The money plant…!

Money Plant

Author: Rajiv Krish*

Mr. A: “I hate creepers; it destroyed my wonderful mural wall painting, a costly one, last monsoon”

Mr. B: “But, what you destroyed yesterday were money plants and no ordinary creepers”.

Mr. “A: “Ooh! really…? I did not know, nor did I realize; it was just my natural reaction to the economic drain I suffered last monsoon.”

Mr. B: “Agree! But you should skip your notions and think real…”

India’s dislike towards foreign investment has its root from the wealth loot during the pre-independence period during the rule of the Crown. Wealth drain was the predominant strategy of the British rule, accomplished easily without any resistance. The rulers of the small provinces also had little options than to be a mute accomplice. Once water is drained out, it is lost. It can never quench the thirst, nor does it vapourize up to the blue spread. If the drained water falls on a money plant, it will solicit prosperity; else it will instill the growth of creepers. Good or bad, it will do its job.

Mr. A: “… was it a money plant?, really…?“

India is a Socialist Republic but has a mixed economy – of capitalists and of socialists – The 42nd amendment to the Constitution Part VI declares that the thrust is towards the welfare of the common man. Our people and politicians strive hard to maintain this status of being socialistic… Equality is the basis of all actions – capitalists always remain capitalists and socialists as socialists, in other words, poor always remain poor and rich always grows richer… kind of – ‘equality unto perenniality…’. If poor becomes rich, then wouldn’t it be a violation of the Constitution? When globalization wide opened the windows of Indian trade for foreigners, the intention was nothing but capitalism, Government-promoted capitalism.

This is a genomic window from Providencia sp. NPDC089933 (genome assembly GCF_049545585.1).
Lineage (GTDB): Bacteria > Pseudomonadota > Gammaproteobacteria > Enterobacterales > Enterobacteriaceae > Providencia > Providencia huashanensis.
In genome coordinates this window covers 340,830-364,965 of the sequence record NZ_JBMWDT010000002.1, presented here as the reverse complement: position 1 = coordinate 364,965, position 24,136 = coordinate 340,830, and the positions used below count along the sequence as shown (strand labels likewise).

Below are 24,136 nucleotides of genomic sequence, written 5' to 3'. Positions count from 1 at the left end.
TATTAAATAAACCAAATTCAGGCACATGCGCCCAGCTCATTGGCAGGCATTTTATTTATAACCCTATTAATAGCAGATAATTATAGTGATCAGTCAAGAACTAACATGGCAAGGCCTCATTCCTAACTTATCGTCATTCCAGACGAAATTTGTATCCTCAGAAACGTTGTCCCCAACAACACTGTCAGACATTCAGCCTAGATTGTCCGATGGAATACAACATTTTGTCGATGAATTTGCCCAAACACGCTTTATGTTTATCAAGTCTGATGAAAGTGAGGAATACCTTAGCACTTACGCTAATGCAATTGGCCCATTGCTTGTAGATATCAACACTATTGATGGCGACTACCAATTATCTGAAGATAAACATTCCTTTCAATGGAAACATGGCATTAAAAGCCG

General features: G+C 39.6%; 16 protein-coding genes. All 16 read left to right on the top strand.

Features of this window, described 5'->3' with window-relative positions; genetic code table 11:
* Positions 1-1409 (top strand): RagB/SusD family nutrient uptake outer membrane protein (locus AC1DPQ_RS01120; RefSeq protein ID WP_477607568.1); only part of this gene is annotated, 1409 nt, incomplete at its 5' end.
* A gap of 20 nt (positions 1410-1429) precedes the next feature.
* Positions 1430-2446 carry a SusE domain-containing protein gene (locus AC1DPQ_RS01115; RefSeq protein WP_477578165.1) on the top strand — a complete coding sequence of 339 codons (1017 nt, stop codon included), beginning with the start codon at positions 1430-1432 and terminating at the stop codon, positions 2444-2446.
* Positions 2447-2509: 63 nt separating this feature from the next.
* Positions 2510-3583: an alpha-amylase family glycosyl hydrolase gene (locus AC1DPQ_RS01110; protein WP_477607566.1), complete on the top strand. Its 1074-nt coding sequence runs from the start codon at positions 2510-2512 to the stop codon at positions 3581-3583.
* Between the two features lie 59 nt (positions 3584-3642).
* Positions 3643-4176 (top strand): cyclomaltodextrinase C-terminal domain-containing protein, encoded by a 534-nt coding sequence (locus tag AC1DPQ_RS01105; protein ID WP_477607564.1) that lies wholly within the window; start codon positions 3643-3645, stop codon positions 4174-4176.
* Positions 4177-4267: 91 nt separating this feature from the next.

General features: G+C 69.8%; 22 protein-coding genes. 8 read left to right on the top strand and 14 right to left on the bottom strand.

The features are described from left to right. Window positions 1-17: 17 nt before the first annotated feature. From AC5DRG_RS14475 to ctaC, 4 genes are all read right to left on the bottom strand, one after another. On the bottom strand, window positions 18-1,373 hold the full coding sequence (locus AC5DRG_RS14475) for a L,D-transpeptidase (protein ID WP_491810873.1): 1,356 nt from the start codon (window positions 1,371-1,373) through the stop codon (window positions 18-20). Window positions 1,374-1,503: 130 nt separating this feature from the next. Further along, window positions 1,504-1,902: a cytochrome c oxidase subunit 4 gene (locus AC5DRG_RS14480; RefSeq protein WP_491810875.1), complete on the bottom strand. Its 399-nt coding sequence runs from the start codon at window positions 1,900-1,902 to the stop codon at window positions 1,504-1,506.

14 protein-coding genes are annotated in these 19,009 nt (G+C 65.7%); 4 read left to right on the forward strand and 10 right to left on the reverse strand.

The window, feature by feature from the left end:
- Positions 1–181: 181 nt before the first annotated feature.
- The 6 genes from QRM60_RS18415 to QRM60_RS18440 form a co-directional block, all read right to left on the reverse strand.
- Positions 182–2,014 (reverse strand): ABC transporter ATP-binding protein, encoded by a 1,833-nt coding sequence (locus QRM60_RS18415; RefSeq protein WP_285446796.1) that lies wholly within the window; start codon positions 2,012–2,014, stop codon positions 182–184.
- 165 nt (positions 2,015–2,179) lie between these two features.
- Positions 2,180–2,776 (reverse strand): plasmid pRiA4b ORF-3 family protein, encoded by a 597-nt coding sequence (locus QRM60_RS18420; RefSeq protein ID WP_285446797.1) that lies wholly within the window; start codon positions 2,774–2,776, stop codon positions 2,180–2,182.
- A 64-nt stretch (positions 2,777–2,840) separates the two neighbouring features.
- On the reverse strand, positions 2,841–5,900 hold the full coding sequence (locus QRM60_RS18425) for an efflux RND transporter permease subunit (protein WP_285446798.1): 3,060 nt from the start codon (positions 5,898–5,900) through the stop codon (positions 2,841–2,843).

Whether Walmart invests or Aditya Birla invests, the result is that one portion of the profit will go to the Government as taxes and the other portion, in to the hands of the capitalists, the businessmen, who are the shareholders/owners. Not even a penny will benefit the “aam aadmi” (common man). So, why should we be concerned over multi-brand retailing in India? From an economic perspective I see only growth. The aam aadmi has nothing to do at the Walmarts and those who expect valet parking will never visit the departmental stores. At Walmarts, since the price is very high, Government can expect more revenue for the benefit of aam aadmi. Walmarts are not going to import workforce, people in our vicinity will benefit employment. So, more tax – more revenue – more employment – more funds (tax revenue) – better infrastructure – why should we oppose to ‘this as well’? Isn’t it a good economic (I mean economic) decision?

Should we carry forward the melancholy of the past or run with the world to soar mightier targets?

*Rajiv Krish is a Director at M/s WAUM Team Pvt. Ltd. To know more about the services of WAUM Team please visit the refurbished website of WAUM Team @

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